Crusoe is a man on a small rock with a few comforts just snatched from the sea: the best thing in the book is an inventory. Every kitchen tool becomes ideal because Crusoe might have dropped it in the sea. It is a good exercise, in empty or ugly hours of the day, to look at anything, the coal-scuttle or the bookcase, and think how happy one could be to have brought it out of the sinking ship on to the solitary island. But it is a better exercise still to remember how all things have had this hair-breadth escape: everything has been saved from a wreck. Every man has had one horrible adventure: as a hidden untimely birth he had not been, as infants or that never see the light. Men spoke much in my boyhood of restricted or ruined men of genius: and it was common to say that many a man was a Great Might-Have-Been. To me it is a more solid and startling fact that any man in the street is a Great Might-Not-Have-Been.

At the tar pits, they had a plexiglas case with a rod you could pull on which came through a hole in the top of the case. The rod connected to a leg-sized piston sitting in a bucket of tar. Pulling on the rod you could feel how difficult it was to try and escape the pit. People get stuck in pits like this all the time. Not the ones in the park, but the traps of sin which become impossible to escape on our own volition. However, we don't need to wait thousands of years for an archeologist to dig up our remains. Jesus can pull us out before we perish.


zeliphias said...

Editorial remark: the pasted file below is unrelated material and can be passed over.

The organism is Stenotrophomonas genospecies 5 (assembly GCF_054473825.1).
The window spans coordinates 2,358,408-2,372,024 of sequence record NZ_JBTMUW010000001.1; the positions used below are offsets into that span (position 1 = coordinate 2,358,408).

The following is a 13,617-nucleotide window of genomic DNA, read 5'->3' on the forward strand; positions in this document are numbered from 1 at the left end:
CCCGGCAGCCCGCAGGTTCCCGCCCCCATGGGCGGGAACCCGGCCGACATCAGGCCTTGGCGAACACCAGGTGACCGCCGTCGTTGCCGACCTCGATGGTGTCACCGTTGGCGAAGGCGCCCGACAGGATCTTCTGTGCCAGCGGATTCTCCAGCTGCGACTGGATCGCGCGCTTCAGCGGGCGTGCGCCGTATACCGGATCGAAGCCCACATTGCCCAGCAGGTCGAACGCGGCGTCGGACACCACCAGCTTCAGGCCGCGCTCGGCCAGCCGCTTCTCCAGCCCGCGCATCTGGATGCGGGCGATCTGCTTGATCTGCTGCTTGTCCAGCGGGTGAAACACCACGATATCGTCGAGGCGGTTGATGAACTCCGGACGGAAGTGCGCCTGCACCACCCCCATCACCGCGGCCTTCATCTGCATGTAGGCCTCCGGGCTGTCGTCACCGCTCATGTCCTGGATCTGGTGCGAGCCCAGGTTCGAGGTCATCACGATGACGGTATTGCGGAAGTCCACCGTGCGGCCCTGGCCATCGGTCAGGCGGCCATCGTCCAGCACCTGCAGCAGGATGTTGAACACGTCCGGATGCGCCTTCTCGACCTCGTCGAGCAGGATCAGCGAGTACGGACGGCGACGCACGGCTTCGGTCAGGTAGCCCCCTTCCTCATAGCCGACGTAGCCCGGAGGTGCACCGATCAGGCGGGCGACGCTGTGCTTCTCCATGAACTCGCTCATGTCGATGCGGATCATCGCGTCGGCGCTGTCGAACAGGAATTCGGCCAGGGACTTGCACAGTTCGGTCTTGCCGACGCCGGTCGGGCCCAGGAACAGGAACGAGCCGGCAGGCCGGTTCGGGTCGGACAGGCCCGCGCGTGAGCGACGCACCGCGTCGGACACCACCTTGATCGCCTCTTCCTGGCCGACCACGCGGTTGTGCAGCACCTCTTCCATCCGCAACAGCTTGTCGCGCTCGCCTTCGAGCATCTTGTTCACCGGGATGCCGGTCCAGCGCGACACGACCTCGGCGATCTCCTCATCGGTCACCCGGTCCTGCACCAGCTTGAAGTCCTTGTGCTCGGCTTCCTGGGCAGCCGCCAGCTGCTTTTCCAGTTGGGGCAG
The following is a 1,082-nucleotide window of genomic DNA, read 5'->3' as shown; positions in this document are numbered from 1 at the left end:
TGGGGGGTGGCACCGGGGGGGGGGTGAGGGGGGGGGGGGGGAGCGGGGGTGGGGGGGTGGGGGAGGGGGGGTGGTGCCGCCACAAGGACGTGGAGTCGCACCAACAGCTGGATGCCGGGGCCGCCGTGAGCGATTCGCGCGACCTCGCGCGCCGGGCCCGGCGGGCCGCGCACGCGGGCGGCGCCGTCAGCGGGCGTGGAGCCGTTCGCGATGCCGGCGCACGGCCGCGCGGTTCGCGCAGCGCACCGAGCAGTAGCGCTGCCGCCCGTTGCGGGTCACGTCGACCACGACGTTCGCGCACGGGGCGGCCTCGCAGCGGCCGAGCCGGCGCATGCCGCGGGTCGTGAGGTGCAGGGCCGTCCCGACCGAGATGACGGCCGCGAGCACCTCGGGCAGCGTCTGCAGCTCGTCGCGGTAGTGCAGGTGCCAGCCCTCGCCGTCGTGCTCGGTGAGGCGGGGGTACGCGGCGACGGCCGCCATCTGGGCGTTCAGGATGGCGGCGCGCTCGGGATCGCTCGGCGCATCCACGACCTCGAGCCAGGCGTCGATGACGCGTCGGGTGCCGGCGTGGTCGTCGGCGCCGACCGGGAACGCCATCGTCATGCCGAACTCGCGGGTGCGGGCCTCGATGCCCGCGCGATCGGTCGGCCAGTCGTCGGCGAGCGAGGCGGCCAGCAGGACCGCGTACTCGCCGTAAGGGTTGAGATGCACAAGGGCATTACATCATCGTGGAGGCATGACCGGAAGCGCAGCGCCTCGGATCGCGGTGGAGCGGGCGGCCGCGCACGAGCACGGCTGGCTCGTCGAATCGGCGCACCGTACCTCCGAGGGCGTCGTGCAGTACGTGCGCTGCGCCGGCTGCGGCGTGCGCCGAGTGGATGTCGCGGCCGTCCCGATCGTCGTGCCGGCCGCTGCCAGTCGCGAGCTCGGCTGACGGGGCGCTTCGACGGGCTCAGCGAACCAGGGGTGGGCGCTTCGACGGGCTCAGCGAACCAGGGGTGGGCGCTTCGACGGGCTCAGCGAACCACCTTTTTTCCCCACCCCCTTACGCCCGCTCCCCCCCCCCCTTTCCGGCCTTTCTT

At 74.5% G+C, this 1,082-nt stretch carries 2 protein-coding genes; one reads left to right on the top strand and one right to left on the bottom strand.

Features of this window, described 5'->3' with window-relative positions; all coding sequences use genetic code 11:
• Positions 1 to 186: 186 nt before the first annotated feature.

its good to hear brother, im glad you did that for someone else in need, thikning that could have been me or you or even Jesus. so if that person said nothing let me say it for him, thankyou.

Prizrak said...

Lance, you are just too nice. People can sense a free meal by just looking at you. :)

Oh... and I didn't warn you to stay away from hobos but from something more "exotic". Any way, it was in bad taste but I just can't help all this "light humor" that comes out of me. :)

I started playing this game called Fable. It's a little single-player action RPG that has a lot of neat ideas in it. Your actions and choices in the game end up determining your appearance and the way people react to you. You even get scarred to reflect how much melee combat you've been it. You can also get different facial/hair styles and tatoos. By the end of the game, you can either end up looking like one of Lucifer's leiutenants (sp?), making people tremble and beg for mercy upon seeing you or you can end up with a glowing halo around your head, being universaly praised and admired. Any way, it's pretty neat.

lance said...

Hey prizrak, I was wondering when you said trannies whether you meant transients or transvestites. I guess you meant the latter:)

My friend rael has been raving about that game Fable. She won the "manly arm pump."

KrystyKay said...

Lance, I am terribly glad to know you... and to know you are enjoying LA. Sunday they were saying there was a terrorist threat to the city and my prayers were with you, as always! Good to know you are still alive and making a difference!

ed said...

Made me smile, Lance. Thank you.

Prizrak said...

Hey Lance, did you get to see Bill Gates or what? I just read on The Register that he was the "opening act" at the PDC and presented Vista and Office 12. I wish I was there with you. It sounds a lot more exciting than that backwoods conference in Kansas City that I went to last year.